Things become more interesting when we consider the Beveridge Curve in conjunction with the most recent job vacancy data. We are told that there are now 814,000 job vacancies as of the 31st December 2023[4]. Ordinarily, we would use the curve and clearly be able to extrapolate from the Job Vacancy data what our Unemployment figure might be. However, we also know that the current unemployment data is unreliable, which makes this harder. Using our model inclusive of data oddities, we could extrapolate that with 814,000 job vacancies, we might expect an unemployment rate of around 3.5%. Yet, we know that our unemployment figures are unreliable so the question therefore is, how big an increase in unemployment are we likely to see given what we know about job vacancies?

In order to estimate the magnitude of the rise in unemployment, we need to look further afield. If we study the levels of economic inactivity in the UK, we can observe that they have remained stationary at 22%[5] for the last decade. We can also see that the population of the UK has risen over the same period by around 5.91%[6]. Further, we know that the Labour Force Survey (LFS) samples 40,000 households per quarter to obtain its data, but of late has had a response rate of only 15% (6,000 households). Therefore a critical question for policy makers is what is happening with the 85%, the non-responders?

Given the small sample size, it is entirely possible that the LFS suffered survey bias that is being erroneously weighted away. In other words, the LFS compensates for the paucity of response data by accessing other regional population statistics as a legitimate part of their methodology. The problems of non-responders are being addressed in upcoming LFS releases but for the time being, the data is not as clear as it ought to be. With such a small sample size, it seems possible – indeed probable –  that unemployment levels are being underreported. This would explain why the current unemployment rate of 3.8%[7] is dramatically lower than the historic average of 6.7% (1971-2023). We see further evidence for this in the forecasts of the UK’s unemployment rate on Bloomberg which have been consistently above the actual levels for the last few published data points. So whilst the published headline figures might be looking reasonable, the underlying story looks like it could be hiding something more sinister.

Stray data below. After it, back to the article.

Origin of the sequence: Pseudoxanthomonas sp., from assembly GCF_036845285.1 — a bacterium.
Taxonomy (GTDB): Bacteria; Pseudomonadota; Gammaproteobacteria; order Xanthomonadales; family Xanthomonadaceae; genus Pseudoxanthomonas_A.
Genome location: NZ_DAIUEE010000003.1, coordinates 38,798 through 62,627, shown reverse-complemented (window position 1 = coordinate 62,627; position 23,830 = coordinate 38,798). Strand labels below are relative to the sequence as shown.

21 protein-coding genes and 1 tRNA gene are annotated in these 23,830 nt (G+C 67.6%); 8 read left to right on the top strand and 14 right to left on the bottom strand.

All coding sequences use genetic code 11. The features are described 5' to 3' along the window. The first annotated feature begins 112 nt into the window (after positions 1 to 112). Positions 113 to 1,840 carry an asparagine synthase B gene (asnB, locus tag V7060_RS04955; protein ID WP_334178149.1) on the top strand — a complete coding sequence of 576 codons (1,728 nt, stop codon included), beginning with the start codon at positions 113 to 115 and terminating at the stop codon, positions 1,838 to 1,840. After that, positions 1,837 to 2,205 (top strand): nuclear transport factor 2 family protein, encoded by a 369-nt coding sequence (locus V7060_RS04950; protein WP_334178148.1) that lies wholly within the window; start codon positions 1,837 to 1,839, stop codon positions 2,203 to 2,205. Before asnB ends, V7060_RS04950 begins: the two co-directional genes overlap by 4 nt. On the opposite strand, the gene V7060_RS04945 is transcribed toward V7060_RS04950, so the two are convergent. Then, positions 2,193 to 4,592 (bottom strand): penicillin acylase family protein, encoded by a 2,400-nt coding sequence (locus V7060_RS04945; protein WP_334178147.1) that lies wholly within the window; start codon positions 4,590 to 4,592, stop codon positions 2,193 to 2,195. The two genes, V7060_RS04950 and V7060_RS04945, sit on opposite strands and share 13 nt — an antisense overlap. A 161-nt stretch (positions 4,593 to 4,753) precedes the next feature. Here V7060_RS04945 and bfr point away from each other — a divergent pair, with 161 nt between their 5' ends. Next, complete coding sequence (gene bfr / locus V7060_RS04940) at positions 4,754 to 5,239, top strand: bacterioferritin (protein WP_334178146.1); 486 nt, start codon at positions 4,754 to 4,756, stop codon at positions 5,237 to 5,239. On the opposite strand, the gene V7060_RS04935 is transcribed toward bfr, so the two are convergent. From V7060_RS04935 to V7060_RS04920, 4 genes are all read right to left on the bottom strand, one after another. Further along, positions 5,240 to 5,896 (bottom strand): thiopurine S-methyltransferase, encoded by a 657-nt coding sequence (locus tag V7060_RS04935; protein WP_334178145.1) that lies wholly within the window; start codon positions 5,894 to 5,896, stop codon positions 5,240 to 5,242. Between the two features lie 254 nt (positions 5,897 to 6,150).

Through it all, the Beveridge Curve remains a reasonable template. Job vacancies are definitely falling, so we should expect to see unemployment rising. Like the Stalag Luft III measurement solution, the Beveridge Curve offers a constructive way out of our present statistical dilemma. That being said, analogies can only be taken so far. Unfortunately for the inmates of Stalag Luft III, the calculation didn’t quite work and the tunnel came up short. No one actually made a Great Escape. What does this mean for UK unemployment data? Time may tell.

[1] The UK’s ‘official’ labour data is becoming a nonsense (


[3] Unemployment – Office for National Statistics (





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Guest contributor: Alexander Zemek-Parkinson